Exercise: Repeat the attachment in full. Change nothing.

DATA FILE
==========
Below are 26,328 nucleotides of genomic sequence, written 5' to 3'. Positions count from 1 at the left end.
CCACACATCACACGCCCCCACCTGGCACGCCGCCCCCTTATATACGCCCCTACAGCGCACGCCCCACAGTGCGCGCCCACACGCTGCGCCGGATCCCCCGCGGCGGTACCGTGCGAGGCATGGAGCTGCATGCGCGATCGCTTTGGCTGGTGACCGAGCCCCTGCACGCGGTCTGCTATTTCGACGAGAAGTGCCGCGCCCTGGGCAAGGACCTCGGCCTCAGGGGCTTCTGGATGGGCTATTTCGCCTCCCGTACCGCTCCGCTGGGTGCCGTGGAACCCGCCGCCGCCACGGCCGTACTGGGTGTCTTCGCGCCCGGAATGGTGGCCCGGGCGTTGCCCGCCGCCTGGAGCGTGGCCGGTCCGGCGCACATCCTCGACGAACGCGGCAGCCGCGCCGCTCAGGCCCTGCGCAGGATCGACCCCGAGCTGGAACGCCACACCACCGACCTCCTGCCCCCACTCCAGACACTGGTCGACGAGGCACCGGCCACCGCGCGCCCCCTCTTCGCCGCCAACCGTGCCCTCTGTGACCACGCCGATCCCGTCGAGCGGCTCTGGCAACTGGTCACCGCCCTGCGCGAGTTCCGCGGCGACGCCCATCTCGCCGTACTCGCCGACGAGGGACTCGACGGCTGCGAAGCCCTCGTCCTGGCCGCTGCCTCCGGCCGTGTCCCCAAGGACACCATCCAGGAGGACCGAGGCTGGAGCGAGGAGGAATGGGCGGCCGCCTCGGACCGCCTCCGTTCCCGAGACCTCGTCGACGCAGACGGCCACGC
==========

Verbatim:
Below are 26,328 nucleotides of genomic sequence, written 5' to 3'. Positions count from 1 at the left end.
CCACACATCACACGCCCCCACCTGGCACGCCGCCCCCTTATATACGCCCCTACAGCGCACGCCCCACAGTGCGCGCCCACACGCTGCGCCGGATCCCCCGCGGCGGTACCGTGCGAGGCATGGAGCTGCATGCGCGATCGCTTTGGCTGGTGACCGAGCCCCTGCACGCGGTCTGCTATTTCGACGAGAAGTGCCGCGCCCTGGGCAAGGACCTCGGCCTCAGGGGCTTCTGGATGGGCTATTTCGCCTCCCGTACCGCTCCGCTGGGTGCCGTGGAACCCGCCGCCGCCACGGCCGTACTGGGTGTCTTCGCGCCCGGAATGGTGGCCCGGGCGTTGCCCGCCGCCTGGAGCGTGGCCGGTCCGGCGCACATCCTCGACGAACGCGGCAGCCGCGCCGCTCAGGCCCTGCGCAGGATCGACCCCGAGCTGGAACGCCACACCACCGACCTCCTGCCCCCACTCCAGACACTGGTCGACGAGGCACCGGCCACCGCGCGCCCCCTCTTCGCCGCCAACCGTGCCCTCTGTGACCACGCCGATCCCGTCGAGCGGCTCTGGCAACTGGTCACCGCCCTGCGCGAGTTCCGCGGCGACGCCCATCTCGCCGTACTCGCCGACGAGGGACTCGACGGCTGCGAAGCCCTCGTCCTGGCCGCTGCCTCCGGCCGTGTCCCCAAGGACACCATCCAGGAGGACCGAGGCTGGAGCGAGGAGGAATGGGCGGCCGCCTCGGACCGCCTCCGTTCCCGAGACCTCGTCGACGCAGACGGCCACGC